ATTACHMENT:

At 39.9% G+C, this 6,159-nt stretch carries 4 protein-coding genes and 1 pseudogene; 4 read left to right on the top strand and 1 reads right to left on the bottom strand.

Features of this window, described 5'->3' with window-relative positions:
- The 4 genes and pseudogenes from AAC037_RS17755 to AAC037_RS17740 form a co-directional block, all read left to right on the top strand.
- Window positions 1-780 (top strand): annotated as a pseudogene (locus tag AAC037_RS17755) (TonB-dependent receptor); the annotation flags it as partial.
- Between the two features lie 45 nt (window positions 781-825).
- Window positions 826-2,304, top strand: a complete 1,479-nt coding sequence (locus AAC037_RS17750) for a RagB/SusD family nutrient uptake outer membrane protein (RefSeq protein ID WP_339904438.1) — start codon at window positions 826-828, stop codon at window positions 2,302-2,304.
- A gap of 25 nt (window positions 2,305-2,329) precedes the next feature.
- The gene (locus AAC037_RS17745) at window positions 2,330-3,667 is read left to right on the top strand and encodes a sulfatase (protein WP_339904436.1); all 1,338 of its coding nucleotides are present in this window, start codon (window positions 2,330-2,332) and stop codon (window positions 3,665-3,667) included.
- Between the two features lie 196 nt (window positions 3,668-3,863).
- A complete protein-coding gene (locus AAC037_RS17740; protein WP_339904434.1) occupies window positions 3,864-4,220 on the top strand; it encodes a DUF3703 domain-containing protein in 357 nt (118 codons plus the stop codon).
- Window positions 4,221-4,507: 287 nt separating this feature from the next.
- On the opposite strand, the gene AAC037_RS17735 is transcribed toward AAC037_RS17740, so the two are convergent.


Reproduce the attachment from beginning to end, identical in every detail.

At 39.9% G+C, this 6,159-nt stretch carries 4 protein-coding genes and 1 pseudogene; 4 read left to right on the top strand and 1 reads right to left on the bottom strand.

Features of this window, described 5'->3' with window-relative positions:
- The 4 genes and pseudogenes from AAC037_RS17755 to AAC037_RS17740 form a co-directional block, all read left to right on the top strand.
- Window positions 1-780 (top strand): annotated as a pseudogene (locus tag AAC037_RS17755) (TonB-dependent receptor); the annotation flags it as partial.
- Between the two features lie 45 nt (window positions 781-825).
- Window positions 826-2,304, top strand: a complete 1,479-nt coding sequence (locus AAC037_RS17750) for a RagB/SusD family nutrient uptake outer membrane protein (RefSeq protein ID WP_339904438.1) — start codon at window positions 826-828, stop codon at window positions 2,302-2,304.
- A gap of 25 nt (window positions 2,305-2,329) precedes the next feature.
- The gene (locus AAC037_RS17745) at window positions 2,330-3,667 is read left to right on the top strand and encodes a sulfatase (protein WP_339904436.1); all 1,338 of its coding nucleotides are present in this window, start codon (window positions 2,330-2,332) and stop codon (window positions 3,665-3,667) included.
- Between the two features lie 196 nt (window positions 3,668-3,863).
- A complete protein-coding gene (locus AAC037_RS17740; protein WP_339904434.1) occupies window positions 3,864-4,220 on the top strand; it encodes a DUF3703 domain-containing protein in 357 nt (118 codons plus the stop codon).
- Window positions 4,221-4,507: 287 nt separating this feature from the next.
- On the opposite strand, the gene AAC037_RS17735 is transcribed toward AAC037_RS17740, so the two are convergent.